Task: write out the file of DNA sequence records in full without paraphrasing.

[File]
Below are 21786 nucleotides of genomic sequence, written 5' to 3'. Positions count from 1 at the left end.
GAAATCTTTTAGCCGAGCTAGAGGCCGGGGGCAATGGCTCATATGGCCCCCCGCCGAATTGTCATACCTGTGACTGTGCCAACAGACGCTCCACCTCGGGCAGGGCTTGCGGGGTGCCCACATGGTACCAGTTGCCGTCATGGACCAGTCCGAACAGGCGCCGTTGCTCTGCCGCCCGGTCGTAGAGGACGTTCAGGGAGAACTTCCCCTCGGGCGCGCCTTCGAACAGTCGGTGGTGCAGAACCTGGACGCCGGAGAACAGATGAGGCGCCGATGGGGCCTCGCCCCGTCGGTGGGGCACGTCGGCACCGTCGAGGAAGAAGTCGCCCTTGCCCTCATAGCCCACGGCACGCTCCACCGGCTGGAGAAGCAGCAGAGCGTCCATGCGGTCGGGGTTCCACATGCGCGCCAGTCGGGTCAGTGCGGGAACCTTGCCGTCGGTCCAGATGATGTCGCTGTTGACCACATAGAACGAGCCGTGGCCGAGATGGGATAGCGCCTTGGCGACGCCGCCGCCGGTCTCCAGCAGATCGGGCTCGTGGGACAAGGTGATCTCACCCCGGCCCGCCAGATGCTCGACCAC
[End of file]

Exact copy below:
Below are 21786 nucleotides of genomic sequence, written 5' to 3'. Positions count from 1 at the left end.
GAAATCTTTTAGCCGAGCTAGAGGCCGGGGGCAATGGCTCATATGGCCCCCCGCCGAATTGTCATACCTGTGACTGTGCCAACAGACGCTCCACCTCGGGCAGGGCTTGCGGGGTGCCCACATGGTACCAGTTGCCGTCATGGACCAGTCCGAACAGGCGCCGTTGCTCTGCCGCCCGGTCGTAGAGGACGTTCAGGGAGAACTTCCCCTCGGGCGCGCCTTCGAACAGTCGGTGGTGCAGAACCTGGACGCCGGAGAACAGATGAGGCGCCGATGGGGCCTCGCCCCGTCGGTGGGGCACGTCGGCACCGTCGAGGAAGAAGTCGCCCTTGCCCTCATAGCCCACGGCACGCTCCACCGGCTGGAGAAGCAGCAGAGCGTCCATGCGGTCGGGGTTCCACATGCGCGCCAGTCGGGTCAGTGCGGGAACCTTGCCGTCGGTCCAGATGATGTCGCTGTTGACCACATAGAACGAGCCGTGGCCGAGATGGGATAGCGCCTTGGCGACGCCGCCGCCGGTCTCCAGCAGATCGGGCTCGTGGGACAAGGTGATCTCACCCCGGCCCGCCAGATGCTCGACCAC